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Great Leap Skyward - Map Of Broken Dreams Award winner

Great Leap Skyward
Map Of Broken Dreams
by Dave "That Metal Guy" Campbell at 26 July 2018, 7:36 AM

GREAT LEAP SKYWARD originally formed under the name KNIGHTMARE, in Australia, and are best described as Progressive Cinematic Metal, though they draw from varied influences and have been described as an act that defies any immediate classification. As far as I can tell, “Map of Broken Dreams” is their debut album, set for release in August of 2018, and contains eight tracks.

The title track leads off the album. The opening tones are hushed and suspenseful. A murky heaviness builds, drops with the entrance of ethereal clean vocals, and then returns. The rhythm is like a marching army of the undead, sure to reach their destination. A little DREAM THEATER influence here, but definitely in their darker and more mischievous work. “I am the Black Matriarch” is an eight minute behemoth. Opening with hearty galloping drumming and riffing, the vocals are clean but in the higher ranges have a raspy edge. After beating you senseless for some moments, they rest in an ambient passage that is somber and alluring. The instrumentation and musicianship is super tight, and emotional peaks make an impact with the addition of harsh vocals. The keep on that great melody line throughout all of the Progressive shifts that occur along the way.

“Singularity” is little shorter and opens cautiously with the feeling that something lurks behind you. When the harsh vocals come in, it is all hands on deck in a furious but beautiful sound that shoots for the stars above. Clouds roll in a bit later and threatening skies begin to fill with thunder as a darker element encroaches. “Kindred” is next. Like the rising of flowers and warmth of that first spring day following an intense winter, it rouses your senses with its tender charm. Though it strengthens heartily soon after, the melody stays at the forefront while the pulverizing music courses through your body. Allen proves quite beastly behind the kit here, rattling out a bevy of heat pounding beats while holding the meter to a preciseness as the band shifts and explores in different methods. “Junkyard Planet” has a chaotic opening with vocals hitting in the high rage and Allen threatening to lose any parts of the kit that aren’t bolted down, but there are dreamy passages here that just hold the suspense long enough between the heavier ones to keep you uncomfortable.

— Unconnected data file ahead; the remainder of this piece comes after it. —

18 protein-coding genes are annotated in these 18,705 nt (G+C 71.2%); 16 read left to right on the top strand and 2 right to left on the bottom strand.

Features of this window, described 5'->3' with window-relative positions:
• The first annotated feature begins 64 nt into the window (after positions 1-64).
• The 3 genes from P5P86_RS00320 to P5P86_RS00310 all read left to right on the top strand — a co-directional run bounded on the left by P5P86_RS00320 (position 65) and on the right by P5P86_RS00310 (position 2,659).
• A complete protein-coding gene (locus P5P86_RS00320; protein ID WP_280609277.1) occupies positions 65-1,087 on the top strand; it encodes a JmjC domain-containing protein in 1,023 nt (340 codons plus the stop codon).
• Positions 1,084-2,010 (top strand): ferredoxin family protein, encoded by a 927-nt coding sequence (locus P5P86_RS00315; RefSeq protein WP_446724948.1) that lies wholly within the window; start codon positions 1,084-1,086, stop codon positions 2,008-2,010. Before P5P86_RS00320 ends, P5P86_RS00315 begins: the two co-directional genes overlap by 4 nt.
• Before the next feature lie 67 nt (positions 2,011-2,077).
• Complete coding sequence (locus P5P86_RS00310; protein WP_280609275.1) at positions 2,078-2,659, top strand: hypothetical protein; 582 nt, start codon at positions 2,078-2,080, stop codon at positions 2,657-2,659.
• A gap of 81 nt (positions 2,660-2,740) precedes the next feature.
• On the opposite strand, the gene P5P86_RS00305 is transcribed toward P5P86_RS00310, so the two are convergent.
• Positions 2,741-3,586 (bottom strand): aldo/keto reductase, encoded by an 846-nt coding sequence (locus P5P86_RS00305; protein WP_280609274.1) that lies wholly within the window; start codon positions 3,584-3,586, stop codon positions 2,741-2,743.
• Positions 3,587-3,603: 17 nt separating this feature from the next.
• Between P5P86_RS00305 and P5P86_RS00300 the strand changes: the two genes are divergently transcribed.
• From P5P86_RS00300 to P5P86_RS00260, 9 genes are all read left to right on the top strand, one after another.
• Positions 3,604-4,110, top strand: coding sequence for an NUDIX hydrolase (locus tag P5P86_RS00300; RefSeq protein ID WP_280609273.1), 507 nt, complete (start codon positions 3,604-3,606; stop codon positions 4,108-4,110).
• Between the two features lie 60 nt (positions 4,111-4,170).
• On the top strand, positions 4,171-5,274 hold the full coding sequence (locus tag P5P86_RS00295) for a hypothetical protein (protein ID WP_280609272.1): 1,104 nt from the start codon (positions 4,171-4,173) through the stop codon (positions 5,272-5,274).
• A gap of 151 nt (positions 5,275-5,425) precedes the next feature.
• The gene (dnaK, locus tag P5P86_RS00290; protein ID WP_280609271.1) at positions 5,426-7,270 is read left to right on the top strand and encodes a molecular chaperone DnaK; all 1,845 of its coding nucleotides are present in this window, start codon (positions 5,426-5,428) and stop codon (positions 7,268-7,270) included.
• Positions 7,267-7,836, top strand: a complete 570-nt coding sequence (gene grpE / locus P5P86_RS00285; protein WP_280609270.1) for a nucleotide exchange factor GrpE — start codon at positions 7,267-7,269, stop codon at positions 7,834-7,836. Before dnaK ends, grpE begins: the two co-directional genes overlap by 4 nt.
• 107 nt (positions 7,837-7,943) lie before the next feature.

“Nuclear Winter” is over nine minutes in length. It has an elegant opening sound that transforms from a sheep to a wolf with the addition of raging harsh vocals and reflective of the bleakness of the song title. The starkness continues through shifting passages and never lose their intense grip on you. “Sepulcral y Sin Nombre” enters with a samba type rhythm and a South American sound from acoustical guitars that shifts quickly into an intense and substantial sound that is rich in texture. The cello passage was unexpected but circling back to the opening sound a bit it somehow makes sense sonically. The vocal harmonies are great here as well.

“Black Sea of Trees” is the closing sound. Those bass drum strikes continue to come at you like bullet from an assault rifle while the opening vocals are both clean and harsh, alternating in bars. Cello and bass then perform an interlude with legato melodies and a feeling that you were just time warped somewhere without your knowledge. Back to the darkened sound, the meter shifts as it rolls to completion, with clean harmony passages and devastating harsh vocals that are like the last gasps of air from a dying tortured man.

In my OCD need to align sounds with genres, I ultimately acquiesced here that it wasn’t fitting into any one sub-genre of Metal. Under the larger umbrella of “Progressive Music,” it fits there, but that falls short of labeling what is a very strong album with a lot of diversity in the music. Some central themes throughout is surely the impeccable musicianship of each member, and not being afraid to experiment along the way. This takes the songs to different places that you might not normally expect. If you like heavy Progressive music, chocked with harmonies and melodies, as well as various vocal offerings, this is a very fresh and original offering in the genre.

Songwriting: 9
Originality: 9
Memorability: 8
Production: 9

4 Star Rating

1. Great Leap Skyward
2. I am the Black Matriarch
3. Singularity
4. Kindred
5. Junkyard Planet
6. Nuclear Winter
7. Sepulcral y Sin Nombre
8. Black Sea of Trees
Luke Besley – Guitars/Vocals/Cello/Synths
James Munro – Guitars
Matt McConaghy – Bass
Dave Allen – Drums
Record Label: Metalapolis Records


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